How to Monetize Your Blog

How To Monetize Your Blog

How To Monetize Your Blog

Planning how to monetize your blog can be the biggest decision you make with regards to your online business. If you get it right, you have a valuable asset. Get it wrong and you are wasting your time.

Monetizing your blog the wrong way might earn you $2.10 for every 1,000 visitors. But do it the right way? That figure can be over $300 per 1,000 visitors. Which would you prefer?

Your monetization also has a massive impact on your exit strategy. Once again, would you prefer a site that sold for $7,000 or $728,000?  The site that sold for $7,000 had almost 10 times more traffic – it was just poorly monetized.

Exit Strategy

It may seem strange to think about an exit strategy before you even start your blog. But if you don’t plan for an exit, you’ll end up like the guy above who sold a site for $7,000 while another site with less traffic sold for $728,000. There are obviously a lot of differences between the two, but one of the most important was that the site that sold for the higher price had figures for every aspect of their business.

The second business was scalable – each 1,000 additional visitors would bring in lots more income.

Below the post, you’ll find a video where I show you actual figures and what various sites sold for.

Let’s Talk About RPM

Before we go any further we need to talk about RPM. RPM is simply Revenue Per Mille, or how much you earn for every 1,000 visitors.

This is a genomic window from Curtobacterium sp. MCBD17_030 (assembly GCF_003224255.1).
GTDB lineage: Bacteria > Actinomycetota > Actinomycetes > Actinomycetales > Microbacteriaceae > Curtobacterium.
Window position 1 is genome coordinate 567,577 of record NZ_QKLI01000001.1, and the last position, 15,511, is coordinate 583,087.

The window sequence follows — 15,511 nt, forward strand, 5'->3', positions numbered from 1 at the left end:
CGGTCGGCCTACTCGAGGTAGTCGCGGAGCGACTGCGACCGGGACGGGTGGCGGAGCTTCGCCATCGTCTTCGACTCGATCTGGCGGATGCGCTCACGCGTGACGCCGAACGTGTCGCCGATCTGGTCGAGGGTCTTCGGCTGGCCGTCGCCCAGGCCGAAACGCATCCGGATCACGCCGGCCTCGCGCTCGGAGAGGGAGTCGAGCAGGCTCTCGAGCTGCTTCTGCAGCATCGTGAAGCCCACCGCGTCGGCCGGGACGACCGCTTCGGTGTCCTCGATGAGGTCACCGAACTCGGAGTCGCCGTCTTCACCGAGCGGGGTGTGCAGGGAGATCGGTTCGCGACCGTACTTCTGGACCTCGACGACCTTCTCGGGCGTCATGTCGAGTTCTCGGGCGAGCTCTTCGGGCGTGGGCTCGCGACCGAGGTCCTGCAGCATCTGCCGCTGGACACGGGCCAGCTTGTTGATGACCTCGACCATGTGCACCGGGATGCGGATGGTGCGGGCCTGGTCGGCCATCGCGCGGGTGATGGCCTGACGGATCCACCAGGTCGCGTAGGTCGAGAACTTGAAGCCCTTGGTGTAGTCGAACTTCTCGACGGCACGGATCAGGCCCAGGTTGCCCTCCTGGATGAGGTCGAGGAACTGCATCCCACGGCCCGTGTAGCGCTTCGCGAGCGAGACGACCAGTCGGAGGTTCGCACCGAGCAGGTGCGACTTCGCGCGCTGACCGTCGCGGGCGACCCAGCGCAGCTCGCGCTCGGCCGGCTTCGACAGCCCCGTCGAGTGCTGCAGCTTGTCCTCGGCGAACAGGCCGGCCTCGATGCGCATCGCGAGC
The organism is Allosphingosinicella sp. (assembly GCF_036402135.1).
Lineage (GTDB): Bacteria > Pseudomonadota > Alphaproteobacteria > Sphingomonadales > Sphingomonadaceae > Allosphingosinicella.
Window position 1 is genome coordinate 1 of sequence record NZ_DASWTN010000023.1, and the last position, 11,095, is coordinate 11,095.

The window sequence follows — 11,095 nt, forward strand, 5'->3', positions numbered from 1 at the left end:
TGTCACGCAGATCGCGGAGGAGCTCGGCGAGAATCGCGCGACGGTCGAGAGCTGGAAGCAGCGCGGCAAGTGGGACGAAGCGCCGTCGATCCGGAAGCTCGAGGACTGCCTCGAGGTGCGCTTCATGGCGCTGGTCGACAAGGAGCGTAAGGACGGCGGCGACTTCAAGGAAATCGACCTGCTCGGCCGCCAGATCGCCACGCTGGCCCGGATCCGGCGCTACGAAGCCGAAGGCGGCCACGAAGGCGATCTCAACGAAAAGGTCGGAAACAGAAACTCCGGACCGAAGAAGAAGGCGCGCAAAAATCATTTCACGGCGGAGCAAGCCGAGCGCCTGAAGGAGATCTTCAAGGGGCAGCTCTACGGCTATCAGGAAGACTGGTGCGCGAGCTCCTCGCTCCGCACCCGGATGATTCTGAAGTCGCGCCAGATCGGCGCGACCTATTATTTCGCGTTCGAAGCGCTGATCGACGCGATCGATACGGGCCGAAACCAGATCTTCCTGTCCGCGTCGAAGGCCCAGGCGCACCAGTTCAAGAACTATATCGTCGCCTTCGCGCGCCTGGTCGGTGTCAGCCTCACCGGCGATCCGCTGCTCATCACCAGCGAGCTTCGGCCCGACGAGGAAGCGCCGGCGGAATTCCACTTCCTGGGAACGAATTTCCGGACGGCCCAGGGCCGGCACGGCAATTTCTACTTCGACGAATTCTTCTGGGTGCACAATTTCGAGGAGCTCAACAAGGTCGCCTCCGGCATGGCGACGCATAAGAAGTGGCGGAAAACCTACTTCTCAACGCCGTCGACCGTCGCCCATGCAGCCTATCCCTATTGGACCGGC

This simple formula (RPM) allows us to look at blogs across different niches with different incomes and traffic stats and quickly see which ones are well monetized and which aren’t.

You can get the RPM by taking the Income and dividing it by the Traffic and then multiplying by 1,000. 

I/T x 1,000.

To give you an example, let’s look at the site below, a FBA site (Fulfilled By Amazon).

It makes a net profit of $18,992 and has 42,479 page views a month. That gives us:

$18,992 divided by 42,479 = 0.447

Multiplied by 1000 = an RPM of $447. 00

Which means the site earns $447.00 per 1,000 visitors.

Not bad.

To sweeten the pot, that site is currently selling for $399,000 and was established in April, 2013.

If I had an FBA site, I now know that I should potentially be looking for an RPM of around $450. I would however check several sites before setting my target.

I used to look for this data by reading income reports. I’d get these by searching Google for “Month Year Income Report,” (ex. January 2017 income report). But I found that many people tend to just publish income reports as a means of getting clients to their coaching programs or blogging courses and the figures weren’t often repeatable.

So I looked at other resources with much more reliable data. The data I now use has usually been verified so we know it’s accurate.

Types of Monetization

In this article, I want to focus on 3 distinct types of monetization: Adsense, Affiliate and E-commerce. Personally, I believe that the best monetization of all is to have your own products and your own list. However I realize that many people just want to start their blog and generate an income as fast as possible.